FETCH NEXT FROM List
   INTO @Result

   WHILE @@FETCH_STATUS = 0 --if the fatch was successful
   BEGIN
      SET @List = @List + @Result + ','

      --fetch next set of records from List Cursor
      FETCH NEXT FROM List
      INTO @Result
   END

   CLOSE List -- close List cursor
   DEALLOCATE List --deallocate List cursor

   --remove the extra comma
   IF Len(@Result)>0
      SET @List = Left(@List, Len(@List)-1)

   RETURN @List
END

--testing the function 
SELECT dbo.GetList('SELECT Country FROM Countries ORDER BY Country') AS List

Result: List --------------------------
France,Germany,Spain,UK,US (1 row(s) affected)   

   Instead of using a query one can use a stored procedure as well. Here's the stored procedure and the example that calls it:

--creating the stored procedure
CREATE PROCEDURE dbo.pListCountries
AS
SELECT Country
FROM Countries
ORDER BY Country
 
--testing the function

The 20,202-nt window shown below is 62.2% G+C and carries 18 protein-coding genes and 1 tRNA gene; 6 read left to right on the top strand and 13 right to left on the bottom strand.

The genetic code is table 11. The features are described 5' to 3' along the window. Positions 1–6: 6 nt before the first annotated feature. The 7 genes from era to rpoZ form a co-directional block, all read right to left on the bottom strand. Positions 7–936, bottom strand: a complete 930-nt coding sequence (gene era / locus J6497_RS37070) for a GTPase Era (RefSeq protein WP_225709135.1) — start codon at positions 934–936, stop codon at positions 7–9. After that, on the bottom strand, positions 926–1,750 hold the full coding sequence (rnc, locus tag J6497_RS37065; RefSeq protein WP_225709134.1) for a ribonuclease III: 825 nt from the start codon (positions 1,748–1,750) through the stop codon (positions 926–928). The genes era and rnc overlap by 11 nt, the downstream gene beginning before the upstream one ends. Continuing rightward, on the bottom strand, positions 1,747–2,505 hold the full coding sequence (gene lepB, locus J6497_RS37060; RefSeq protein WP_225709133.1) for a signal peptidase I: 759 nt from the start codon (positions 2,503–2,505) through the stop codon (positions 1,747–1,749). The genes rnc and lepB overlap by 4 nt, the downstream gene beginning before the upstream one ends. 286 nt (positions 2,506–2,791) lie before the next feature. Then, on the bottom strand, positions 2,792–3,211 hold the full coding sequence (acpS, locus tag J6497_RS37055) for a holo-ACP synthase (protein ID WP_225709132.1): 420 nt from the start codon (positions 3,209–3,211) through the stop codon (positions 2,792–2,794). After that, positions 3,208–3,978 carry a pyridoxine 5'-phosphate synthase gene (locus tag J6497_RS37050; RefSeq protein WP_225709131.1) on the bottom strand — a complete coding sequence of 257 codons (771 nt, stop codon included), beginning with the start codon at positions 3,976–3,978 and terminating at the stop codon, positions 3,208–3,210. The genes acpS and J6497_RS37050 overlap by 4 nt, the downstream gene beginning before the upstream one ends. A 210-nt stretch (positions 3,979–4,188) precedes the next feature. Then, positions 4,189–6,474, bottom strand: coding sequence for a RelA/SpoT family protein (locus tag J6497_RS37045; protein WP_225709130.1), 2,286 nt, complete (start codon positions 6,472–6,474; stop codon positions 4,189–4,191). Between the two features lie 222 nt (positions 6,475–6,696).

SELECT dbo.GetList('dbo.pListCountries') AS List

Result: List
--------------------------
France,Germany,Spain,UK,US (1 row(s) affected)  

Notes:
As it seems the above code stopped working between the next editions of SQL Server.

SQL Server Troubleshooting: Problems in SQL Server 2000 DTS Packages

    There are cases in which a problem can not be solved with a query, additional data processing being requested. In this category of cases can be useful to use a temporary table or the table data type. Once the logic built you want to export the data using a simple DTS project having as Source the built query.

    While playing with SQL Server 2005 (Beta 2) I observed that the DTS Packages have problem in handling temporary tables as well table data types.

1. Temporary table Sample:

CREATE PROCEDURE dbo.pTemporaryTable
AS
CREATE TABLE #Temp(ID int, Country varchar(10)) -- create a temporary table

-- insert a few records
INSERT #Temp VALUES (1, 'US')
INSERT #Temp VALUES (2, 'UK')
INSERT #Temp VALUES (3, 'Germany')
INSERT #Temp VALUES (4, 'France')   

SELECT * FROM #Temp -- select records

DROP TABLE #Temp  drop the temporary table
 
-- testing the stored procedure
EXEC dbo.pTemporaryTable
Output:
ID Country
    ----------- ----------
1 US
2 UK
3 Germany
4 France
(4 row(s) affected)